Several scholars note that this story about a big celebration of an important life passage turns our attention to the ordinary but deep joy of living, and our habit of letting it slip by: “Sometimes, the church has forgotten that our Lord once attended a wedding feast and said yes to gladness and joy,” Robert Brearley writes. “God does not want our religion to be too holy to be happy in.” What a phrase for our reflection: “Too holy to be happy in”! It seems that we in the church need to examine our role in suppressing the joy of a life lived in and by grace, a life lived fully, abundantly, vibrantly. It occurs to me that a dour attitude in the church might shed light on why so many people look elsewhere for sources and stories of joy in their lives, some of those sources better than others, of course, but many of them able to connect people with God’s own joy and goodness in ways that are meaningful and even transformative in people’s lives. Lately we’ve been hearing many stories about “paying it forward,” and I just heard a report of what amounts to a mass movement of generosity inspired by a little boy who died of cancer; many people keep making anonymous gifts to others in his memory, and it has spread far beyond the boy’s own community so that his parents keep hearing stories about how their son’s life has touched–and changed–the lives of strangers far away, and in the process, has brought joy to many. (We of course know that generosity and joy are closely connected.)
How did those on the margins experience this wonder?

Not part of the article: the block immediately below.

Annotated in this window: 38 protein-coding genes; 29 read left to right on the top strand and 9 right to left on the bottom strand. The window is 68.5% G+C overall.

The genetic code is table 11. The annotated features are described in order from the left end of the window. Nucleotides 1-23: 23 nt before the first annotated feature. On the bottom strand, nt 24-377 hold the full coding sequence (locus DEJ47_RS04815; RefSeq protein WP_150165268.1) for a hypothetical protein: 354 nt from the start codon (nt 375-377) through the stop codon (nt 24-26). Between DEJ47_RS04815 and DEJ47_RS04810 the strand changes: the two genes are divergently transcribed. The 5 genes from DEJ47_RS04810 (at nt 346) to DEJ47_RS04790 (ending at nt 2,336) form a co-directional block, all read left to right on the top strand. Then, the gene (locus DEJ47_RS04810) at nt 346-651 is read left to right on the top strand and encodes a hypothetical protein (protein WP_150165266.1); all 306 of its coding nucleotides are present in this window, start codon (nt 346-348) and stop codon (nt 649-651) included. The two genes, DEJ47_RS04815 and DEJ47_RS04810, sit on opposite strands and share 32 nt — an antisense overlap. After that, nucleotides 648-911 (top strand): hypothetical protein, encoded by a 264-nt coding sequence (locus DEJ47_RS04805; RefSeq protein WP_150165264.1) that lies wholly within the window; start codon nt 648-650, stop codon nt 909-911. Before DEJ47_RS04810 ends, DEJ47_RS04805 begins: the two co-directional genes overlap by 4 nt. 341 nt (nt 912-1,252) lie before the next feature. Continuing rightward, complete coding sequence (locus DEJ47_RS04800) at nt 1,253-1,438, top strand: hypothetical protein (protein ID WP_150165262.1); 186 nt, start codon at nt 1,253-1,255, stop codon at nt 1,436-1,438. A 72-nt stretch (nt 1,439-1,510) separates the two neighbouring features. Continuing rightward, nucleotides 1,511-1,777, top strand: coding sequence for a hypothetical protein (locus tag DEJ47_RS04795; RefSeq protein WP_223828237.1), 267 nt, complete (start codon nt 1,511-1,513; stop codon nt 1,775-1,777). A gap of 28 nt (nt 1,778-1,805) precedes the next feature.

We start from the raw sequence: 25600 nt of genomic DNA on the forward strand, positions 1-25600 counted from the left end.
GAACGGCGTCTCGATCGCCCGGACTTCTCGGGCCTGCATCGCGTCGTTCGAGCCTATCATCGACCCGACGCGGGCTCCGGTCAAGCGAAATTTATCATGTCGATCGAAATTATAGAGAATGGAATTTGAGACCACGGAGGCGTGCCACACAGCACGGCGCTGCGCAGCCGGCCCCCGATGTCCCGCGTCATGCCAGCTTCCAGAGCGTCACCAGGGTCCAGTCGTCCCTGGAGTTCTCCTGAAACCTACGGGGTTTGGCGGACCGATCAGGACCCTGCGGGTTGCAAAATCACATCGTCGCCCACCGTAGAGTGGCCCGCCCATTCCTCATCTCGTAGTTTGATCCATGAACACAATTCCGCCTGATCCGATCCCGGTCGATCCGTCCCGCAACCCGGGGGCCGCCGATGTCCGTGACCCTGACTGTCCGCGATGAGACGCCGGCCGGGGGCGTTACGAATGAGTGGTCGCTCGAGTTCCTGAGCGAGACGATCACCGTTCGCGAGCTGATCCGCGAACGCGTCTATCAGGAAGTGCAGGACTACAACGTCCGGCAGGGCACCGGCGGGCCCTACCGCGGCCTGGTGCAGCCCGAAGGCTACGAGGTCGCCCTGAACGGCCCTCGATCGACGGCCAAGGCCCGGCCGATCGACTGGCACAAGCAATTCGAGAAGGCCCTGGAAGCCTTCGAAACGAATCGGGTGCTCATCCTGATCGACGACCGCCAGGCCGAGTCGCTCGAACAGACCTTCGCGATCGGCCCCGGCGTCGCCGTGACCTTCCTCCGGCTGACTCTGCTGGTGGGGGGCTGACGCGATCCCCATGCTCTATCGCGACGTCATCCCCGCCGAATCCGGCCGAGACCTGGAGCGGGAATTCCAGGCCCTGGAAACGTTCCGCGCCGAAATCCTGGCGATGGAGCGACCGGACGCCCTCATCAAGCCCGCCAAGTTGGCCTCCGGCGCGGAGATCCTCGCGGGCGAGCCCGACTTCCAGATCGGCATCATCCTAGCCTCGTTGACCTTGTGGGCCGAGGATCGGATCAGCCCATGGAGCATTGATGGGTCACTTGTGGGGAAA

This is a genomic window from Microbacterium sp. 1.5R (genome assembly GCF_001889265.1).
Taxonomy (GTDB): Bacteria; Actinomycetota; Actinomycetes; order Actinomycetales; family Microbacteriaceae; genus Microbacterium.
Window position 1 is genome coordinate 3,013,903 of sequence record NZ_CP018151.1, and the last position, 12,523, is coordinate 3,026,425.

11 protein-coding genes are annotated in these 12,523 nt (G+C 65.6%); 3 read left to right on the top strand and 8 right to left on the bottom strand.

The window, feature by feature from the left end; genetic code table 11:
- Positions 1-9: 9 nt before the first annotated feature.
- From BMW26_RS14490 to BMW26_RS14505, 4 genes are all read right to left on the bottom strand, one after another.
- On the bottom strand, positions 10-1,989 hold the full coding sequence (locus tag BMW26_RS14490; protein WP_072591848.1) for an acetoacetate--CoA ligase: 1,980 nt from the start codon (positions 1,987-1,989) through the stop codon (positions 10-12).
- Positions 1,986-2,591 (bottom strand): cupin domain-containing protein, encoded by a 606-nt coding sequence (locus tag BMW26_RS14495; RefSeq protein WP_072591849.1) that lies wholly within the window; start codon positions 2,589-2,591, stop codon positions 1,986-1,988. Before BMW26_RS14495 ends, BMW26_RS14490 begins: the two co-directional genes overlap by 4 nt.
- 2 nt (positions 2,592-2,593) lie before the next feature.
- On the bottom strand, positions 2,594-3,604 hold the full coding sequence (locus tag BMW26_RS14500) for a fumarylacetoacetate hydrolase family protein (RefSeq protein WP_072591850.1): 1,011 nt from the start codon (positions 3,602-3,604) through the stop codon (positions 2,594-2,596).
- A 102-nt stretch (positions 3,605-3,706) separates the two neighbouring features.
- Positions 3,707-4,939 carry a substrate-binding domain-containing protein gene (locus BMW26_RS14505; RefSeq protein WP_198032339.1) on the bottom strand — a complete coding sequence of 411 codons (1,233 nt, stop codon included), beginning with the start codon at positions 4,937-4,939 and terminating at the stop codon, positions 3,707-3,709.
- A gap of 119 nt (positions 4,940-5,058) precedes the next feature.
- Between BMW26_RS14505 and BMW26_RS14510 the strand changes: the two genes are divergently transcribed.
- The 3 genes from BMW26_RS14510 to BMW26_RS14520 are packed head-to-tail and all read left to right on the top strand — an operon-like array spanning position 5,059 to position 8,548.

We also might experience this story from the perspective of one of the unnamed, marginal characters whose actions are nevertheless key to what happens. Kim Beckmann shares the responses of Bible study participants who read the text through the eyes of the workers who had to lug those giant stone jars full of either water or wine and were, in the process, “brought into the miracle.” One participant says, “When I think about what this means in terms of the heavy lifting of my work, my relationships, and even, frankly, my church life, I’m so blown away by this glimpse of Jesus, and so mindful of how drably dutiful I’ve felt about such a gift.” (I suspect that “drably dutiful” and “too holy to be happy in” are related in the life of faith.)
There is another question that nags at our hearts and minds when reading this story, what Carol Lakey Hess calls “the scandal of divine reluctance” when Jesus seems to balk at helping people in need. She sees a tension between that hesitation and the extravagant gift of the finest wine that follows it, and God’s seeming absence or inaction in the face of human suffering and need in any age or place: “In a world where for so many there is not clean water–let alone fine wine–where is the extravagance of God? In a world where children play in bomb craters the size of thirty-gallon wine jugs, why the divine reluctance?” (I’m reminded of the children for whom a “snow day” means no breakfast or lunch.) Like Mary, perhaps we have a role in the story, if we truly believe in God’s goodness and generosity, for we can “nudge God with our observation: they have no wine.” (This is a powerful way to approach prayer: putting the needs of others first.) I recently saw the film, “Les Miserables,” and I’m still haunted by the prayers of the people for help from God in their suffering. Of course, the compassion and mercy that wind through the story in the person of one character or another suggest that we bear the responsibility to embody God’s own compassion and mercy for one another; that’s what Jean Valjean ultimately learned to do. We are no more able to answer the troubling questions of theodicy in our generation than any that came before us; still, Renita Weems urges us to “keep going the conversation between heaven and earth.”